$DGC_0$, the category of connected differential graded coalgebras,
then the Bar and Cobar constructions yield functors
(Husemoller-Moore-Stasheff)
$B$ is right adjoint to $F$.
For any objects $(A,d)$ in $\varepsilon-DGA$, and $(C,\partial)$ of $DGC_0$, the natural adjunction morphisms
are weak equivalences / quasi-isomorphisms.
These latter morphisms are defined by
$\hat{\alpha} : T(s^{-1}\overline{T(s\overline{A})}), \delta)\to (A,d)$ is the zero mapping on $s^{-1}T^{\geq 2}(s\overline{A})$ and the natural isomorphism $s^{-1}s\overline{A} \stackrel{\simeq}{\to} \overline{A}$ on $s^{-1}s\overline{A}$.
$\hat{\beta} : (C,\partial) \to (T(\overline{sT(s^{-1}\overline{C}}),D)$ is the unique lifting of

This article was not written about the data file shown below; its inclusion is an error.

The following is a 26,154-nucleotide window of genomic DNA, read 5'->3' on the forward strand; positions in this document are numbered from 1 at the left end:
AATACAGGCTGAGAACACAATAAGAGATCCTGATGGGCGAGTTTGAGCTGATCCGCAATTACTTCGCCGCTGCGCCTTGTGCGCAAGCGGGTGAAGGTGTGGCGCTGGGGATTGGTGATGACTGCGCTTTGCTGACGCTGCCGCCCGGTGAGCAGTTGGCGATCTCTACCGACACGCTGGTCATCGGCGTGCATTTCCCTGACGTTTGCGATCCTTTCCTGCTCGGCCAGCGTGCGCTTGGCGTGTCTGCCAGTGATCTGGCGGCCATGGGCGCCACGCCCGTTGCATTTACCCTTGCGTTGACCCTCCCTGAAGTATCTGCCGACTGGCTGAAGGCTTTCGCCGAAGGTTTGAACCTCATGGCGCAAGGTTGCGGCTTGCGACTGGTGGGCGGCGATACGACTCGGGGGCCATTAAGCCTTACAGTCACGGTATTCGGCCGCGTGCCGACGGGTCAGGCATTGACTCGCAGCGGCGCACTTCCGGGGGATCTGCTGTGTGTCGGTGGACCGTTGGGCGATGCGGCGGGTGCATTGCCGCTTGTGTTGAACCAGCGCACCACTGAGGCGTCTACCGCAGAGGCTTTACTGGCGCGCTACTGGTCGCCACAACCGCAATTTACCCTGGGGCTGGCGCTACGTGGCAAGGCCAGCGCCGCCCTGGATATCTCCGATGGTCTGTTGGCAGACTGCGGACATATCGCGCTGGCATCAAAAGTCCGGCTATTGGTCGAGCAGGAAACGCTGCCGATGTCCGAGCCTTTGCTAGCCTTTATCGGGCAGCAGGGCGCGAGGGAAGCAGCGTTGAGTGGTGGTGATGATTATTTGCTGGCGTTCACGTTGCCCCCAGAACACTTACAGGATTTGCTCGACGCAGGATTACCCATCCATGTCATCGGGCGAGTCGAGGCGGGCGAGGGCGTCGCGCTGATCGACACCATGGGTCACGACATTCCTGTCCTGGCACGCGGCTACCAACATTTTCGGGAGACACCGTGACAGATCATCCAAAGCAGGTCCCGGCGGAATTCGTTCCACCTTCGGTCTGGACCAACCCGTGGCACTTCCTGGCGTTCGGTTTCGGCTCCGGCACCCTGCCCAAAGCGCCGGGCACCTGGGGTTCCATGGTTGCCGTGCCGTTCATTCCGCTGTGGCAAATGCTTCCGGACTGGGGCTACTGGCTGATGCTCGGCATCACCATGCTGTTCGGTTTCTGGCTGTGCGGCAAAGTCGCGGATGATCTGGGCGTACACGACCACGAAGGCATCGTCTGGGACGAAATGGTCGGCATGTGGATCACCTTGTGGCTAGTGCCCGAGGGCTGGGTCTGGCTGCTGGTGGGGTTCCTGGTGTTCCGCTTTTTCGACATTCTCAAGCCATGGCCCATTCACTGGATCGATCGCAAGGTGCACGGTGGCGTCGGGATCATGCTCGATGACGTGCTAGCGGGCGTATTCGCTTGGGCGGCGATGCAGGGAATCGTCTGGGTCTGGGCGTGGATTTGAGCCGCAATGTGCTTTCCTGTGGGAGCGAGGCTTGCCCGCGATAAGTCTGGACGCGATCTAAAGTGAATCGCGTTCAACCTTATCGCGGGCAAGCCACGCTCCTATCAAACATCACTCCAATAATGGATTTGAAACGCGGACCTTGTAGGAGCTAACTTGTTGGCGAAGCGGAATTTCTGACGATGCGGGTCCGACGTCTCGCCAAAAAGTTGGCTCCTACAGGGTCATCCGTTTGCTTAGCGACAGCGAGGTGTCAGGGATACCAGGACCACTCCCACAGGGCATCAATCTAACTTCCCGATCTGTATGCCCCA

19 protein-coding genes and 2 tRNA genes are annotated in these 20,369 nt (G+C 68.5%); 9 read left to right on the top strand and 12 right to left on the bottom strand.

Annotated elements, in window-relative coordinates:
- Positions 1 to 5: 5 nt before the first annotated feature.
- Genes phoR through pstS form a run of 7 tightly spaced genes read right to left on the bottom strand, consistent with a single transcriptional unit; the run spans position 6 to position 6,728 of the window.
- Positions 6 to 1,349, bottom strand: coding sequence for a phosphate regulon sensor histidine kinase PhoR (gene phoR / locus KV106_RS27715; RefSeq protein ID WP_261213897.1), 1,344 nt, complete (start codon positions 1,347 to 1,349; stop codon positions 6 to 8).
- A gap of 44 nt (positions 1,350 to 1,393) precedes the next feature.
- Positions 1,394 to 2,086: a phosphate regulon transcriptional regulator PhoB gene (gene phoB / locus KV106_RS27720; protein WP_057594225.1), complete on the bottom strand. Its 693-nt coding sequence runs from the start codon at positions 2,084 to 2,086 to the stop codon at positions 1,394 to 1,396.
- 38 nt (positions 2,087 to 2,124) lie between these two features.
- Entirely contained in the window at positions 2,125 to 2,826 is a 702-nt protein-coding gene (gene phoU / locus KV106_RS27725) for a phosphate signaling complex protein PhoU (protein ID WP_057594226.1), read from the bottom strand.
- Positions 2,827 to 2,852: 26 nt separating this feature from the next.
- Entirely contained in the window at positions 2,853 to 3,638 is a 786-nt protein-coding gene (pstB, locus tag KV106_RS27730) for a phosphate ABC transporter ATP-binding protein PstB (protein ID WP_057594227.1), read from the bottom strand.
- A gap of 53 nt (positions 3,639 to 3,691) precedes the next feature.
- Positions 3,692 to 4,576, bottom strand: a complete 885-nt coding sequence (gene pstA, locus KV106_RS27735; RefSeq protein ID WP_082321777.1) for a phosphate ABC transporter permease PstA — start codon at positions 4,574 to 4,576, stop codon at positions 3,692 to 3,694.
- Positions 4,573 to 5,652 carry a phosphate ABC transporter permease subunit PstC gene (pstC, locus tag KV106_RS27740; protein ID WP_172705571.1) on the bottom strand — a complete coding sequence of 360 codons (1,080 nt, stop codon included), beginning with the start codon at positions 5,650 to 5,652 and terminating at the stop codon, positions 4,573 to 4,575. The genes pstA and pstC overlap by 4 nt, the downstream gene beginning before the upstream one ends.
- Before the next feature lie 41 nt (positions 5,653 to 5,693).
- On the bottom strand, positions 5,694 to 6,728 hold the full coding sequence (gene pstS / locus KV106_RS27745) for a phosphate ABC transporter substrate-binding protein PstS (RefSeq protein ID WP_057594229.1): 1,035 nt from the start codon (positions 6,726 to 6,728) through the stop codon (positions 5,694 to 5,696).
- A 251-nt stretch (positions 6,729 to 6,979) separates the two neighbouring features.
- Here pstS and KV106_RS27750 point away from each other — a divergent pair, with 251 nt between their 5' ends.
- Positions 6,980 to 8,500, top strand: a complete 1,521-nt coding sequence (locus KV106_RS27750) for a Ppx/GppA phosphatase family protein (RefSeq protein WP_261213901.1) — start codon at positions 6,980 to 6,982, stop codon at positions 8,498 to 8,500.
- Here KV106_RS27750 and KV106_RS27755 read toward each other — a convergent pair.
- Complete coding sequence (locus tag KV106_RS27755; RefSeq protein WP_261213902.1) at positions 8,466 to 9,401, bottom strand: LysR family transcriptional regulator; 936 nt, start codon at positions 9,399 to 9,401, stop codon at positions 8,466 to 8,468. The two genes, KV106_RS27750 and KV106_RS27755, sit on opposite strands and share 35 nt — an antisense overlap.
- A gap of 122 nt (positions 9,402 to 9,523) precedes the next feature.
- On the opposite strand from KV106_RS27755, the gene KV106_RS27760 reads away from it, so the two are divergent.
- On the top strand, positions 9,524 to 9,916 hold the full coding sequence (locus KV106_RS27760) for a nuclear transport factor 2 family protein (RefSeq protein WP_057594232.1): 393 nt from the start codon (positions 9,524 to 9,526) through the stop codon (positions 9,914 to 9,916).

The source used for the above was
This was augmented with material from
See also:
Yves Felix, Stephen Halperin, Jean-Claude Thomas, Adams’ Cobar Equivalence, Transactions of the American Mathematical Society, Vol. 329, No. 2 (1992), pp. 531-549 (jstor:2153950)
Rivera, Adams’ cobar construction revisited (arxiv:1910.08455)
Review:
Generalization of the bar-cobar constructions to dg-Hopf algebras:
Benoit Fresse, The universal Hopf operads of the bar construction (arXiv:math/0701245)
Murray Gerstenhaber, Alexander Voronov, Section 3.2 of: Homotopy G-algebras and moduli space operad, Internat. Math. Research Notices (1995) 141-153 (arXiv:hep-th/9409063)
Justin Young, Brace Bar-Cobar Duality (arXiv:1309.2820)
Last revised on October 21, 2019 at 09:56:36. See the history of this page for a list of all contributions to it.